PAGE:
Are Republican Policies Good or Bad for the Economy?


By Jonathon Moseley

What policies will create jobs and a strong economy?  As we face the November 6 election, are Democrats or Republicans better for jobs and economic opportunity?

Liberal Keynesian economics is in the DNA of the Democrat Party.  Mitt Romney brilliantly labeled it “trickle down government.”  Free enterprise and limited government are the heart and soul of the Republican Party.  These two economic perspectives form the basis of the two political parties.

Barack Obama could win re-election after a disastrous four-year term simply because Democrats argue that Republicans will be worse.  Their main theme is that George Bush destroyed the economy and Romney would repeat George Bush’s mistakes.  It is entirely reasonable for voters to think the economy has been bad under Obama, but it might be too dangerous to risk repeating the 2008 economic crash.

Mitt Romney and Republicans urgently need to answer this.  It is the most important question in the election and the most important issue on people’s minds.  No matter how bad Obama has been, would Romney be worse?

Yet Democrats have Keynesian Economics in their blood.  They “know” the country is dependent upon government and the economy grows from increased government spending.  Franklin Roosevelt’s New Deal is the Holy Writ of Democrats.  Eventually, Roosevelt’s Treasury Secretary Henry Morgantheau testified in Congress that massive government spending failed to improve the economy.  Morgantheau conceded that Keynesian Economics doesn’t work.  [See and]   Yet Democrats believe in it like a religion.  Keynesian Economics fails because the government has no money to spend and must borrow it, sucking it out of the economy.  [See ]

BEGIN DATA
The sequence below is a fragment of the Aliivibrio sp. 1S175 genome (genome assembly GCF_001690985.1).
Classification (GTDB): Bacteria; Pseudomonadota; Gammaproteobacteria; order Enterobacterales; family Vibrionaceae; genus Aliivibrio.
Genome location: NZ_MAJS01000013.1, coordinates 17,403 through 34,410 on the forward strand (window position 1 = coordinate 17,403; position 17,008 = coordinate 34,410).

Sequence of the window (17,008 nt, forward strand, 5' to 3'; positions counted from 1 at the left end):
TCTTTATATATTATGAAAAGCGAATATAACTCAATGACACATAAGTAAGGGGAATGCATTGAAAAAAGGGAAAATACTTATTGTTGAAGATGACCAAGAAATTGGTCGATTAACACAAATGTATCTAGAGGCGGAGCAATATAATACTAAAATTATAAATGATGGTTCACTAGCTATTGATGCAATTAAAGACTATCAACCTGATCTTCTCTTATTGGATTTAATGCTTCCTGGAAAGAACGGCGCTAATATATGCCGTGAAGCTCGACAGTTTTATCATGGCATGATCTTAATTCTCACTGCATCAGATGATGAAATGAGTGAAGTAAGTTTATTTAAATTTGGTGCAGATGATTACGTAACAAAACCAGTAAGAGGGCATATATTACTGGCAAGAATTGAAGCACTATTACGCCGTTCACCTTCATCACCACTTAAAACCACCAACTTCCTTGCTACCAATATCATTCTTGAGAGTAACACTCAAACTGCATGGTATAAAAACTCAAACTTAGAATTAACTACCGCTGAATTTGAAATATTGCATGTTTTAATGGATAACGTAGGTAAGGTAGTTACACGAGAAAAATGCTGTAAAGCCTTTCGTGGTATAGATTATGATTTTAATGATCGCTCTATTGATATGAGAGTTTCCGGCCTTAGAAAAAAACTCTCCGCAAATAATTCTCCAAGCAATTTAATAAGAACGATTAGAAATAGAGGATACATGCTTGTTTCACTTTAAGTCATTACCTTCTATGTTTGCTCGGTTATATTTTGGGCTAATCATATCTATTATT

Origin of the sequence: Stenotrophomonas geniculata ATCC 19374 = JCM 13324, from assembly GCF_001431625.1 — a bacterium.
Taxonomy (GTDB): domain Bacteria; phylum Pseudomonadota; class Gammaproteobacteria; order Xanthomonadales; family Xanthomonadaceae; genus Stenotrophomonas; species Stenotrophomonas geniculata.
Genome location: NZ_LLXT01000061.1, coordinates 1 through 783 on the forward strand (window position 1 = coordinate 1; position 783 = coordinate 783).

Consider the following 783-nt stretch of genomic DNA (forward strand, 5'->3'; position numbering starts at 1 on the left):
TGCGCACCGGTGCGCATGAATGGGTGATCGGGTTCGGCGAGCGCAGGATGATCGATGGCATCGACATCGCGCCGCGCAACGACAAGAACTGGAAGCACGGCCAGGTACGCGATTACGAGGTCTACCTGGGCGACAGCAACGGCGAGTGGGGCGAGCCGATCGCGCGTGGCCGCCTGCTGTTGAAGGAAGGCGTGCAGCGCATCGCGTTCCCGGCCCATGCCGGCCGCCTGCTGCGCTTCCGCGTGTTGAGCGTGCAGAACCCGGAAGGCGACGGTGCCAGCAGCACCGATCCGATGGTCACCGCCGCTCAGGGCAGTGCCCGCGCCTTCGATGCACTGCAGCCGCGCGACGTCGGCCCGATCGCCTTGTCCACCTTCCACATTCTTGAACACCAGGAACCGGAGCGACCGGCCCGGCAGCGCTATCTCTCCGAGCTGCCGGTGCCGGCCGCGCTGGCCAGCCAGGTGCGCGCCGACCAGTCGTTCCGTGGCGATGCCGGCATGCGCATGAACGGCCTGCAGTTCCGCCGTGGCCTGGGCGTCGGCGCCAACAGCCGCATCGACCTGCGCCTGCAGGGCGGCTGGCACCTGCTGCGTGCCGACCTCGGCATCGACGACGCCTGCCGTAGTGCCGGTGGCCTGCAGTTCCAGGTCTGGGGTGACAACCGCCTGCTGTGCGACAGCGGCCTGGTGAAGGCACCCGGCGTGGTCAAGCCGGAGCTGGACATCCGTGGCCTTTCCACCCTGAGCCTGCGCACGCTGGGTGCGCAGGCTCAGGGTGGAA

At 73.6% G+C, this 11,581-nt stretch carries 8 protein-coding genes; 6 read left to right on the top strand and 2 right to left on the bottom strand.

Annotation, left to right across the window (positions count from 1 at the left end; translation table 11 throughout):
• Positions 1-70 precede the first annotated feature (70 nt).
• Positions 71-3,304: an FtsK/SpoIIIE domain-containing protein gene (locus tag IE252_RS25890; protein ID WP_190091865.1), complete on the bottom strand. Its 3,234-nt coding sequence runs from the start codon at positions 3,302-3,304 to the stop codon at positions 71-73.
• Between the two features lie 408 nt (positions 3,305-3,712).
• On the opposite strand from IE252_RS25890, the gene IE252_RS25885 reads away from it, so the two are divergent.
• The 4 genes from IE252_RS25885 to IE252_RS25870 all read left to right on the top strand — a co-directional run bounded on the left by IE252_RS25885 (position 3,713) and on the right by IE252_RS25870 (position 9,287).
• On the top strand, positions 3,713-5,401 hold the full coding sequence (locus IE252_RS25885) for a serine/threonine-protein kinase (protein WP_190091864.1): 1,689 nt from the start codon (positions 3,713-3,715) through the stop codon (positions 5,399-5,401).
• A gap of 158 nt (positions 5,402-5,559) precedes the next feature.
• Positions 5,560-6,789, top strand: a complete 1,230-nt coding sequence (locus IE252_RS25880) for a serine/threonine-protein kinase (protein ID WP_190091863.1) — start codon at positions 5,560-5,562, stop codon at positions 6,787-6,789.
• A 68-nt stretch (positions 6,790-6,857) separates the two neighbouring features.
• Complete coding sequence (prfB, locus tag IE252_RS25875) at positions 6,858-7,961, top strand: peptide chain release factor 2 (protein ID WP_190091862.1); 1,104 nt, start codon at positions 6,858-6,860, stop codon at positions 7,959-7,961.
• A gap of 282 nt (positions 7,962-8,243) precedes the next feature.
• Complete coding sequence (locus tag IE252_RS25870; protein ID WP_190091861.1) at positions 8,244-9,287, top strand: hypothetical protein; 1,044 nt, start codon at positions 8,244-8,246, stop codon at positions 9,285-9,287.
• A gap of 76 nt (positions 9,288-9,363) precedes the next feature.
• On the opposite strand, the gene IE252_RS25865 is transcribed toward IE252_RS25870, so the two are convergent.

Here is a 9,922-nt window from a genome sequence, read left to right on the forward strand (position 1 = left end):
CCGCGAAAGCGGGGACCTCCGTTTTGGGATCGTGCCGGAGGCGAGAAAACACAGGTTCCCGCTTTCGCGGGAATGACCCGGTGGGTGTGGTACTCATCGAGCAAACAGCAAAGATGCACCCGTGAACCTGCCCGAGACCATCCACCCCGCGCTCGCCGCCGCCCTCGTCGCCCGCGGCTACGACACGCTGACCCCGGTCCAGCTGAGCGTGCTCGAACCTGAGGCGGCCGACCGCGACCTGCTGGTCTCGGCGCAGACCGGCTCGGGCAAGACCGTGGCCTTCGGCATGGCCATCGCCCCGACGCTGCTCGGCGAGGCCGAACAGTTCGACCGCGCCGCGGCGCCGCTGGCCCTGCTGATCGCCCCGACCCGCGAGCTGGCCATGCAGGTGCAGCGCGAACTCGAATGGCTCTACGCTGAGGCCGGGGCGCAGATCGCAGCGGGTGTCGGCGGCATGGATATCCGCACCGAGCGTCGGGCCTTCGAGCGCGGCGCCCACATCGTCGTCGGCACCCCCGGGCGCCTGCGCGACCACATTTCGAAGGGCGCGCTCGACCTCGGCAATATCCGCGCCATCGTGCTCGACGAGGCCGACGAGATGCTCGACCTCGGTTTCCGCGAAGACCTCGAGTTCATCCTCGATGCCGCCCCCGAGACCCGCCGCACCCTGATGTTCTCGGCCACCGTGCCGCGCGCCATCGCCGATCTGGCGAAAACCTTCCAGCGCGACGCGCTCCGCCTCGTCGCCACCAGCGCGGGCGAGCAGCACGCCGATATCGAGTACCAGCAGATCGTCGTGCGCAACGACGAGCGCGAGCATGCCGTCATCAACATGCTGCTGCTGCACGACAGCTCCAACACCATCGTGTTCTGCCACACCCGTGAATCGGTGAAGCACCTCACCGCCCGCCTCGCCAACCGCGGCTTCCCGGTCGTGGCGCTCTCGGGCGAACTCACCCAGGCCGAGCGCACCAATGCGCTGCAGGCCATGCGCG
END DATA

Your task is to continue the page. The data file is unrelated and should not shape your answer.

So, Barack Obama promised that spending trillions of dollars borrowed from our children and grandchildren would bring unemployment down to 5%.   I believe no one is more baffled than Barack Obama that spending trillions in government stimulus utterly failed to kick the economy into high gear.   He really thought the economy would be humming by now.  Obama is baffled that government spending in “green” energy companies has not sparked a thriving alternative energy industry.   Democrats put Keynesian Economics to the test:  It failed.